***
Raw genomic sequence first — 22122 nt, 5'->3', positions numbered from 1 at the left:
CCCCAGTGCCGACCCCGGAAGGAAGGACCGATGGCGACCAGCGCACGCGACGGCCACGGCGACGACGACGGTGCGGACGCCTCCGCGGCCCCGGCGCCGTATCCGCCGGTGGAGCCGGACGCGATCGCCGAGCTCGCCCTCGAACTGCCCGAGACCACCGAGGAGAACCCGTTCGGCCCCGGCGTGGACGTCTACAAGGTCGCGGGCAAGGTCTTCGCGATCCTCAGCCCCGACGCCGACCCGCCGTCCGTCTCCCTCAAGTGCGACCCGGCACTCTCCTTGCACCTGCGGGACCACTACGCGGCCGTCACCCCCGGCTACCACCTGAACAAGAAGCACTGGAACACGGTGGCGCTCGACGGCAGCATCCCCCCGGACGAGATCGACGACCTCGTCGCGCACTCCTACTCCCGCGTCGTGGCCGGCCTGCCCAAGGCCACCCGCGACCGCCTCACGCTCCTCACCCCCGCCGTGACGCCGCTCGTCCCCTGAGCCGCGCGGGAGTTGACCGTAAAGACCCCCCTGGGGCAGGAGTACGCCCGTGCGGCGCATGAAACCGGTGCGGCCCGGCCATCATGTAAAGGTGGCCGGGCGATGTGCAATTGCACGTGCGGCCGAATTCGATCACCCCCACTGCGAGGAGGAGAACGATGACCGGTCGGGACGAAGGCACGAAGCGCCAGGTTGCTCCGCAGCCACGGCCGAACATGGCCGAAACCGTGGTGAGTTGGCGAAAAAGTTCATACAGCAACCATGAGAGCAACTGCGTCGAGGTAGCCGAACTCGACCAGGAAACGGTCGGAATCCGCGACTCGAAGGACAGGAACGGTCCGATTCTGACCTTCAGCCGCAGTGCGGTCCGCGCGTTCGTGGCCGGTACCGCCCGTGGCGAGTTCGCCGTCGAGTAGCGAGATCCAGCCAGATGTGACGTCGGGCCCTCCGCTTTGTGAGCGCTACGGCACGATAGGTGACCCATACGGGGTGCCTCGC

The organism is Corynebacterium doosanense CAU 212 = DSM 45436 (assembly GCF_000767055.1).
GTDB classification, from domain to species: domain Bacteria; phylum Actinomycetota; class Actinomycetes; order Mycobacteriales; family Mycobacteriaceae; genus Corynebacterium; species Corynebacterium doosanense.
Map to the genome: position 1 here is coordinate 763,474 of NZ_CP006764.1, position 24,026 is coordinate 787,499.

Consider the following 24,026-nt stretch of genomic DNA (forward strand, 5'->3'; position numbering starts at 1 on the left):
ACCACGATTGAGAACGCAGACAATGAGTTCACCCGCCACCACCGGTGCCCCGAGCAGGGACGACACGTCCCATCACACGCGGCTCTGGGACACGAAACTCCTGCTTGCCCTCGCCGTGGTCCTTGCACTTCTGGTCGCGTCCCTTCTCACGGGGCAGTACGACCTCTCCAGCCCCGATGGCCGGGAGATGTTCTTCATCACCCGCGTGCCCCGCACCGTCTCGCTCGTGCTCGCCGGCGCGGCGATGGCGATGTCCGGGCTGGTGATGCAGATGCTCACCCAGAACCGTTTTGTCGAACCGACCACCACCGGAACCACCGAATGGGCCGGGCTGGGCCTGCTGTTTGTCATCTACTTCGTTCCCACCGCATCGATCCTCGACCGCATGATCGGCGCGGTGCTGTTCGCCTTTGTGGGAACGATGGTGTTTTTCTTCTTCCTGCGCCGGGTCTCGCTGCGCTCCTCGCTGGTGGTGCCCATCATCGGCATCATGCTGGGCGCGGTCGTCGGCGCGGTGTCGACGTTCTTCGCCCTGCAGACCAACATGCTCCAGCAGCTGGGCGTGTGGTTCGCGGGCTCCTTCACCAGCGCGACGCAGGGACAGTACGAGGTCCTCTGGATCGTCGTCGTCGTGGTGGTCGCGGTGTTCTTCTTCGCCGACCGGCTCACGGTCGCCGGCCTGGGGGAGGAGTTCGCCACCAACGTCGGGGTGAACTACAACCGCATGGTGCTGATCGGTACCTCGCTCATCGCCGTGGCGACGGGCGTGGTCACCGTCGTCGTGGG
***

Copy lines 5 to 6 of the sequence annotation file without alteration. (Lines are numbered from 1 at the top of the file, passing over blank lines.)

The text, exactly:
Map to the genome: position 1 here is coordinate 763,474 of NZ_CP006764.1, position 24,026 is coordinate 787,499.

Consider the following 24,026-nt stretch of genomic DNA (forward strand, 5'->3'; position numbering starts at 1 on the left):